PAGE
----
The Washington Department of Fish and Wildlife (WDFW) announced last week that it killed three wolves from the Northeast Washington state’s Old Profanity Territory (OPT) pack, under an authorization that allows lethal removal of the full pack. This action follows the lethal removal of a radio-collared adult male on July 13 and a subsequent series of depredations in the Kettle Range of northern Ferry County. The previously nine-member OPT pack is now reduced to five members. Lethal removal operations are ongoing in this region of the Kettle Range, which includes multiple grazing allotments managed by the U.S. Forest Service. The Forest Service has not addressed the depredations or the effect they have on the landscape and the producer.
Quinn Read, Northwest Program Director for Defenders of Wildlife, issued this statement:
“The U.S. Forest Service seems to be operating with a hands-off policy on their own land. Ignoring this escalating problem is irresponsible and wasteful. It’s discouraging to see wolves being punished for doing what wolves do, especially in their own habitat. Instead of allowing Washingtonians’ tax dollars to be spent on controversial actions that don’t successfully deter depredations, the U.S. Forest Service should address the effects of grazing in this prime wolf territory.”
Since September 2018, there have been 27 depredations by the OPT pack. In November 2018, WDFW issued a lethal removal order on the entire OPT pack, to no avail. Under the state’s Wolf Conservation and Management Plan, the new lethal removal order is considered a reauthorization of this November action and not a separate lethal order. The last lethal removal was on July 13, whenWDFW removed a collared male wolf.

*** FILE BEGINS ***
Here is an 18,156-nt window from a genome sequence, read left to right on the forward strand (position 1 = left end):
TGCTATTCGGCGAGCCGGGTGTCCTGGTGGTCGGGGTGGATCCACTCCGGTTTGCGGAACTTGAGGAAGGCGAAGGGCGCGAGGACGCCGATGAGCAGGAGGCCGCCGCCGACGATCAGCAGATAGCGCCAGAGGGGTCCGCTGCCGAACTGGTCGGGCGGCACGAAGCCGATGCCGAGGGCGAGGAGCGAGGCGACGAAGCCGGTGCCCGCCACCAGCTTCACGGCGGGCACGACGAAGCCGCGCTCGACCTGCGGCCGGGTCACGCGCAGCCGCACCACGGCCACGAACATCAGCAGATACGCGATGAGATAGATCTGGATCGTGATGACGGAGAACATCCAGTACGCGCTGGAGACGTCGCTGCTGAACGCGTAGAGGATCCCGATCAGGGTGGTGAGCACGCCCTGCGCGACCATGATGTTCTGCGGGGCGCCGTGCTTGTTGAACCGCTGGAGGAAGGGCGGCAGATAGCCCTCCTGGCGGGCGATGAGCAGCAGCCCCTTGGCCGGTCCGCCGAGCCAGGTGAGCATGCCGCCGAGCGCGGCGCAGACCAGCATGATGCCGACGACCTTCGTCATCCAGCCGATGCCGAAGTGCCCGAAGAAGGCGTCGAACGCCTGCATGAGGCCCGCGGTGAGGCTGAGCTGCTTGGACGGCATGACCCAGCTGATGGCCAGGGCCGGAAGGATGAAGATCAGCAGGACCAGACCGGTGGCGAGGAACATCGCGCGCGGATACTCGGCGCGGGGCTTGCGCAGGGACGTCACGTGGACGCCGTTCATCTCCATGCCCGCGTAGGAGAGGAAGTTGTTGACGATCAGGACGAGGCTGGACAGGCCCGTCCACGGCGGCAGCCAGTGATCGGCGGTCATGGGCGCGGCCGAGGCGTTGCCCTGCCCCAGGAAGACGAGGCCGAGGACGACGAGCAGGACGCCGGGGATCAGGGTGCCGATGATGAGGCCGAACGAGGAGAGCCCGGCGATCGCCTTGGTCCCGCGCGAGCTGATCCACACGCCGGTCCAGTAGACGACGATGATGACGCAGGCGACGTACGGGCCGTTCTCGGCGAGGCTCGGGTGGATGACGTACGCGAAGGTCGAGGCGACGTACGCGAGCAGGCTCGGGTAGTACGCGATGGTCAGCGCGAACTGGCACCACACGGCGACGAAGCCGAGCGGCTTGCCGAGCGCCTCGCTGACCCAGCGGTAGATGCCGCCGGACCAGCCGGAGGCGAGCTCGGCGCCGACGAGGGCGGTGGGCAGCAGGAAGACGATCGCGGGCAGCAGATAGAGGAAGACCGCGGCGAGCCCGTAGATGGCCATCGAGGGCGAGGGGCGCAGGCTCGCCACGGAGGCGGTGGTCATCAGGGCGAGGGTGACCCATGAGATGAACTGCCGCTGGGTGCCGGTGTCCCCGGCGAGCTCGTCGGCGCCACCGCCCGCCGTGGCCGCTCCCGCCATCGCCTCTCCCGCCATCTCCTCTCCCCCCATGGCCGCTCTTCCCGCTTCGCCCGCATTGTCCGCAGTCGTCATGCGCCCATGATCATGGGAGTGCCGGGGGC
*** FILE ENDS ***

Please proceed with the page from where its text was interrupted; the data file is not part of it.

This region of the Kettle range – north of Sherman pass and south of the Boulder Highway – has been the site of repeated wolf-livestock conflicts. As part of the Colville National Forest, the land is managed by the U.S. Forest Service but to date there has not been the necessary response by the Forest Service to the “lessons learned” from those prior conflicts. Neither the non-lethal measures as implemented nor previous lethal removal of wolves has stopped this particular cycle of wolf-livestock conflict.
Since new wolf packs continually return to this landscape and reproduce, even after multiple lethal removal operations, this area is considered highly suitable wolf habitat. Given the number of reproductive packs in northeastern Washington, and nearby populations in British Columbia and Idaho, this landscape is likely to be recolonized by new or replacement wolves on a regular basis, and is already a population source for wolves dispersing throughout the state.
Defenders of Wildlife works hard to advocate for human wildlife coexistence measures at the federal, state and local levels, working closely with decision makers to strengthen and develop laws, policies and programs that affect wildlife.
We work with producers to implement nonlethal tools to protect livestock from predator depredations, like placing range riders, livestock guarding dogs and trail cameras in areas of concern to help monitor nearby predators so ranchers can better protect their livestock. We also use tools like noisemakers, spotlights, fladry and temporary electrified corrals to scare wildlife away. By preparing local communities to coexist safely with wildlife and minimizing negative interactions between humans and wildlife in backyards and on the range, we are helping imperiled wildlife rebound and expand to their historical ranges.
Featured image: a grey wolf, the same species as the OPT pack, seen in a zoo. Image credit Eric Kilby, CC BY-SA 3.0.